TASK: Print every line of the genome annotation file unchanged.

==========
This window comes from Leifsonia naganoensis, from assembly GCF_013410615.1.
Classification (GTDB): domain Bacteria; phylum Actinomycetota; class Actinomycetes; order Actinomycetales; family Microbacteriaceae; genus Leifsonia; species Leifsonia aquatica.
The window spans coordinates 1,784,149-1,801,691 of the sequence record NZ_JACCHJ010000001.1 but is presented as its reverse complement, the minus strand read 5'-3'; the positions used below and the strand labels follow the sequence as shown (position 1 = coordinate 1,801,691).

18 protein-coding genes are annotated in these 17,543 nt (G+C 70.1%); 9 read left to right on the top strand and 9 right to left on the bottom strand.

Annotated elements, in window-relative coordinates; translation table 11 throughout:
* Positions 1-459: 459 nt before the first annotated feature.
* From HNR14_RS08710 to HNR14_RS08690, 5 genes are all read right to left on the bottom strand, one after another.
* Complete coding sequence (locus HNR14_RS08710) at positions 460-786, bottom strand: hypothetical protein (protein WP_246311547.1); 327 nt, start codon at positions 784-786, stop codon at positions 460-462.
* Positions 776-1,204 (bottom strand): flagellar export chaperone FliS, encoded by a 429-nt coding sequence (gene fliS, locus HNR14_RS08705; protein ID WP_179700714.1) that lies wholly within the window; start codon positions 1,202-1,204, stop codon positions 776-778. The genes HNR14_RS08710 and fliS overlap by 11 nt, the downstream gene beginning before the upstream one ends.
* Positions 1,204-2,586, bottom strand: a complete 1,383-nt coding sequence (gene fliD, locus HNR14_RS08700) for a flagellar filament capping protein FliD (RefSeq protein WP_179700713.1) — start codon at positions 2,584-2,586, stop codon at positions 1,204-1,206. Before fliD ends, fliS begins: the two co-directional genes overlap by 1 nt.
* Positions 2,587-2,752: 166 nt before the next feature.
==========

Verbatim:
This window comes from Leifsonia naganoensis, from assembly GCF_013410615.1.
Classification (GTDB): domain Bacteria; phylum Actinomycetota; class Actinomycetes; order Actinomycetales; family Microbacteriaceae; genus Leifsonia; species Leifsonia aquatica.
The window spans coordinates 1,784,149-1,801,691 of the sequence record NZ_JACCHJ010000001.1 but is presented as its reverse complement, the minus strand read 5'-3'; the positions used below and the strand labels follow the sequence as shown (position 1 = coordinate 1,801,691).

18 protein-coding genes are annotated in these 17,543 nt (G+C 70.1%); 9 read left to right on the top strand and 9 right to left on the bottom strand.

Annotated elements, in window-relative coordinates; translation table 11 throughout:
* Positions 1-459: 459 nt before the first annotated feature.
* From HNR14_RS08710 to HNR14_RS08690, 5 genes are all read right to left on the bottom strand, one after another.
* Complete coding sequence (locus HNR14_RS08710) at positions 460-786, bottom strand: hypothetical protein (protein WP_246311547.1); 327 nt, start codon at positions 784-786, stop codon at positions 460-462.
* Positions 776-1,204 (bottom strand): flagellar export chaperone FliS, encoded by a 429-nt coding sequence (gene fliS, locus HNR14_RS08705; protein ID WP_179700714.1) that lies wholly within the window; start codon positions 1,202-1,204, stop codon positions 776-778. The genes HNR14_RS08710 and fliS overlap by 11 nt, the downstream gene beginning before the upstream one ends.
* Positions 1,204-2,586, bottom strand: a complete 1,383-nt coding sequence (gene fliD, locus HNR14_RS08700) for a flagellar filament capping protein FliD (RefSeq protein WP_179700713.1) — start codon at positions 2,584-2,586, stop codon at positions 1,204-1,206. Before fliD ends, fliS begins: the two co-directional genes overlap by 1 nt.
* Positions 2,587-2,752: 166 nt before the next feature.